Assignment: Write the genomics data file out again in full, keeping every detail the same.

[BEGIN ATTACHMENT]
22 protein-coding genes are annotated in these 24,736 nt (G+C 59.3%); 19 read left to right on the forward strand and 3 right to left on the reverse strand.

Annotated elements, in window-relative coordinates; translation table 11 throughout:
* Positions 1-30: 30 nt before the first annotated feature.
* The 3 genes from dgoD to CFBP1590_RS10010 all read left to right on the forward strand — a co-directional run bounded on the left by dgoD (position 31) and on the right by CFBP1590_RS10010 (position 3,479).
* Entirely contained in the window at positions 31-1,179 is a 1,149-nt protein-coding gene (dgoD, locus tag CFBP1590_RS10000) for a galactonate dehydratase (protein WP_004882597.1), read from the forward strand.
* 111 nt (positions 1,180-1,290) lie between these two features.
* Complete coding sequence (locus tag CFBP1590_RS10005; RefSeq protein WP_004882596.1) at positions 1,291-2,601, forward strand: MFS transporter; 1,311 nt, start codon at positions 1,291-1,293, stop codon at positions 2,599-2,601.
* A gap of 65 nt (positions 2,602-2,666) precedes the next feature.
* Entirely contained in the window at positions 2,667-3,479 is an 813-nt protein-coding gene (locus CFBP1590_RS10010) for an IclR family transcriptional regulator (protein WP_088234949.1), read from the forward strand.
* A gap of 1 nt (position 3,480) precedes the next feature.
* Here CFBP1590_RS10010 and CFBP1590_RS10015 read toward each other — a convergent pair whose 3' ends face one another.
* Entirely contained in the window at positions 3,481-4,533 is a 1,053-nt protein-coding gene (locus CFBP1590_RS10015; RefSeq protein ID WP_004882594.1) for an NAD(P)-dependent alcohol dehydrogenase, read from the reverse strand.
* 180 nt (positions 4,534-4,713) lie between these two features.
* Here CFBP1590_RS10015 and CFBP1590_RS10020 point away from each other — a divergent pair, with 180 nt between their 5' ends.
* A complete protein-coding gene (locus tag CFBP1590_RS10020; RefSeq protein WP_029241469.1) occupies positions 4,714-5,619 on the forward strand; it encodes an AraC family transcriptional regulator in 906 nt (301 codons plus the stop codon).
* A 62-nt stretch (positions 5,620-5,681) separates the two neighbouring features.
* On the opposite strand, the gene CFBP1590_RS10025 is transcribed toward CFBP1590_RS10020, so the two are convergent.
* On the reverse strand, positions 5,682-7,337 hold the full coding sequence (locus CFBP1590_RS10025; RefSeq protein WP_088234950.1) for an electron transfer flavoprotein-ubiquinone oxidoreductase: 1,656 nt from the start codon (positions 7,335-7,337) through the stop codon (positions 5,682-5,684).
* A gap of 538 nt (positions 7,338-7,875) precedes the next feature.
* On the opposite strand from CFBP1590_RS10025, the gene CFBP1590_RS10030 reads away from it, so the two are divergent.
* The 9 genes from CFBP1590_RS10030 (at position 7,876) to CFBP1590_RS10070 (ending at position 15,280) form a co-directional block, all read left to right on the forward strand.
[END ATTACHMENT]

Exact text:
22 protein-coding genes are annotated in these 24,736 nt (G+C 59.3%); 19 read left to right on the forward strand and 3 right to left on the reverse strand.

Annotated elements, in window-relative coordinates; translation table 11 throughout:
* Positions 1-30: 30 nt before the first annotated feature.
* The 3 genes from dgoD to CFBP1590_RS10010 all read left to right on the forward strand — a co-directional run bounded on the left by dgoD (position 31) and on the right by CFBP1590_RS10010 (position 3,479).
* Entirely contained in the window at positions 31-1,179 is a 1,149-nt protein-coding gene (dgoD, locus tag CFBP1590_RS10000) for a galactonate dehydratase (protein WP_004882597.1), read from the forward strand.
* 111 nt (positions 1,180-1,290) lie between these two features.
* Complete coding sequence (locus tag CFBP1590_RS10005; RefSeq protein WP_004882596.1) at positions 1,291-2,601, forward strand: MFS transporter; 1,311 nt, start codon at positions 1,291-1,293, stop codon at positions 2,599-2,601.
* A gap of 65 nt (positions 2,602-2,666) precedes the next feature.
* Entirely contained in the window at positions 2,667-3,479 is an 813-nt protein-coding gene (locus CFBP1590_RS10010) for an IclR family transcriptional regulator (protein WP_088234949.1), read from the forward strand.
* A gap of 1 nt (position 3,480) precedes the next feature.
* Here CFBP1590_RS10010 and CFBP1590_RS10015 read toward each other — a convergent pair whose 3' ends face one another.
* Entirely contained in the window at positions 3,481-4,533 is a 1,053-nt protein-coding gene (locus CFBP1590_RS10015; RefSeq protein ID WP_004882594.1) for an NAD(P)-dependent alcohol dehydrogenase, read from the reverse strand.
* 180 nt (positions 4,534-4,713) lie between these two features.
* Here CFBP1590_RS10015 and CFBP1590_RS10020 point away from each other — a divergent pair, with 180 nt between their 5' ends.
* A complete protein-coding gene (locus tag CFBP1590_RS10020; RefSeq protein WP_029241469.1) occupies positions 4,714-5,619 on the forward strand; it encodes an AraC family transcriptional regulator in 906 nt (301 codons plus the stop codon).
* A 62-nt stretch (positions 5,620-5,681) separates the two neighbouring features.
* On the opposite strand, the gene CFBP1590_RS10025 is transcribed toward CFBP1590_RS10020, so the two are convergent.
* On the reverse strand, positions 5,682-7,337 hold the full coding sequence (locus CFBP1590_RS10025; RefSeq protein WP_088234950.1) for an electron transfer flavoprotein-ubiquinone oxidoreductase: 1,656 nt from the start codon (positions 7,335-7,337) through the stop codon (positions 5,682-5,684).
* A gap of 538 nt (positions 7,338-7,875) precedes the next feature.
* On the opposite strand from CFBP1590_RS10025, the gene CFBP1590_RS10030 reads away from it, so the two are divergent.
* The 9 genes from CFBP1590_RS10030 (at position 7,876) to CFBP1590_RS10070 (ending at position 15,280) form a co-directional block, all read left to right on the forward strand.